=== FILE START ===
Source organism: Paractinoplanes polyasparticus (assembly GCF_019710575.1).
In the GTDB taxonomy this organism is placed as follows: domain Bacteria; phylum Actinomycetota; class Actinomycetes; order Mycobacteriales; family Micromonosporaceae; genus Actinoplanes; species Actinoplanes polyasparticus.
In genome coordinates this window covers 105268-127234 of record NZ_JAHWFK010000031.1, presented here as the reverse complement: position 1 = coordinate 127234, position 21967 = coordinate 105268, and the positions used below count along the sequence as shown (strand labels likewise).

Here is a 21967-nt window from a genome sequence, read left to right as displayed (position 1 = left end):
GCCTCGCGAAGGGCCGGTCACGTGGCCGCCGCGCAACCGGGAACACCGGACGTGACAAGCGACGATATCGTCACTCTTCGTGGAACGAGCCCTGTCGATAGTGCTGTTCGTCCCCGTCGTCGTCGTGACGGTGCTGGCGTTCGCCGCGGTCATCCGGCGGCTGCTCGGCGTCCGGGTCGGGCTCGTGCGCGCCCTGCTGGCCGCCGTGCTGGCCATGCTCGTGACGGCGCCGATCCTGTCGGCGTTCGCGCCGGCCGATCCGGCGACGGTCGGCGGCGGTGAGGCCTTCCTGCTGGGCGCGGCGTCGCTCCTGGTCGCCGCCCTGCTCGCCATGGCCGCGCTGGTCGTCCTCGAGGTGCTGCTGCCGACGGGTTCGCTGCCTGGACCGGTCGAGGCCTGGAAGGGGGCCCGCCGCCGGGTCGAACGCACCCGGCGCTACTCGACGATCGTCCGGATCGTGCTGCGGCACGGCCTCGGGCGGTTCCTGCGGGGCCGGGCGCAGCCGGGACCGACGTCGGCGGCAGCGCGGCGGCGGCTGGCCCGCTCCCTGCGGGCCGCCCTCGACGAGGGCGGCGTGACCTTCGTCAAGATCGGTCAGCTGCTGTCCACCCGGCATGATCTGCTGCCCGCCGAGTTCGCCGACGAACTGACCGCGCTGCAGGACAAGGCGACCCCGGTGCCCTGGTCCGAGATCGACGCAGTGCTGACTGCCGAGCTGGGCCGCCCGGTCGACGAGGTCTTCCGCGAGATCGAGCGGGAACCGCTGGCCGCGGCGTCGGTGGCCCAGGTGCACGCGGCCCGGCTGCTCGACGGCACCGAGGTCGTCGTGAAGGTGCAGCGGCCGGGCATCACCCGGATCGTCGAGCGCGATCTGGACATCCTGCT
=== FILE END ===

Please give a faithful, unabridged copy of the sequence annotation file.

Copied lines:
Source organism: Paractinoplanes polyasparticus (assembly GCF_019710575.1).
In the GTDB taxonomy this organism is placed as follows: domain Bacteria; phylum Actinomycetota; class Actinomycetes; order Mycobacteriales; family Micromonosporaceae; genus Actinoplanes; species Actinoplanes polyasparticus.
In genome coordinates this window covers 105268-127234 of record NZ_JAHWFK010000031.1, presented here as the reverse complement: position 1 = coordinate 127234, position 21967 = coordinate 105268, and the positions used below count along the sequence as shown (strand labels likewise).

Here is a 21967-nt window from a genome sequence, read left to right as displayed (position 1 = left end):
GCCTCGCGAAGGGCCGGTCACGTGGCCGCCGCGCAACCGGGAACACCGGACGTGACAAGCGACGATATCGTCACTCTTCGTGGAACGAGCCCTGTCGATAGTGCTGTTCGTCCCCGTCGTCGTCGTGACGGTGCTGGCGTTCGCCGCGGTCATCCGGCGGCTGCTCGGCGTCCGGGTCGGGCTCGTGCGCGCCCTGCTGGCCGCCGTGCTGGCCATGCTCGTGACGGCGCCGATCCTGTCGGCGTTCGCGCCGGCCGATCCGGCGACGGTCGGCGGCGGTGAGGCCTTCCTGCTGGGCGCGGCGTCGCTCCTGGTCGCCGCCCTGCTCGCCATGGCCGCGCTGGTCGTCCTCGAGGTGCTGCTGCCGACGGGTTCGCTGCCTGGACCGGTCGAGGCCTGGAAGGGGGCCCGCCGCCGGGTCGAACGCACCCGGCGCTACTCGACGATCGTCCGGATCGTGCTGCGGCACGGCCTCGGGCGGTTCCTGCGGGGCCGGGCGCAGCCGGGACCGACGTCGGCGGCAGCGCGGCGGCGGCTGGCCCGCTCCCTGCGGGCCGCCCTCGACGAGGGCGGCGTGACCTTCGTCAAGATCGGTCAGCTGCTGTCCACCCGGCATGATCTGCTGCCCGCCGAGTTCGCCGACGAACTGACCGCGCTGCAGGACAAGGCGACCCCGGTGCCCTGGTCCGAGATCGACGCAGTGCTGACTGCCGAGCTGGGCCGCCCGGTCGACGAGGTCTTCCGCGAGATCGAGCGGGAACCGCTGGCCGCGGCGTCGGTGGCCCAGGTGCACGCGGCCCGGCTGCTCGACGGCACCGAGGTCGTCGTGAAGGTGCAGCGGCCGGGCATCACCCGGATCGTCGAGCGCGATCTGGACATCCTGCT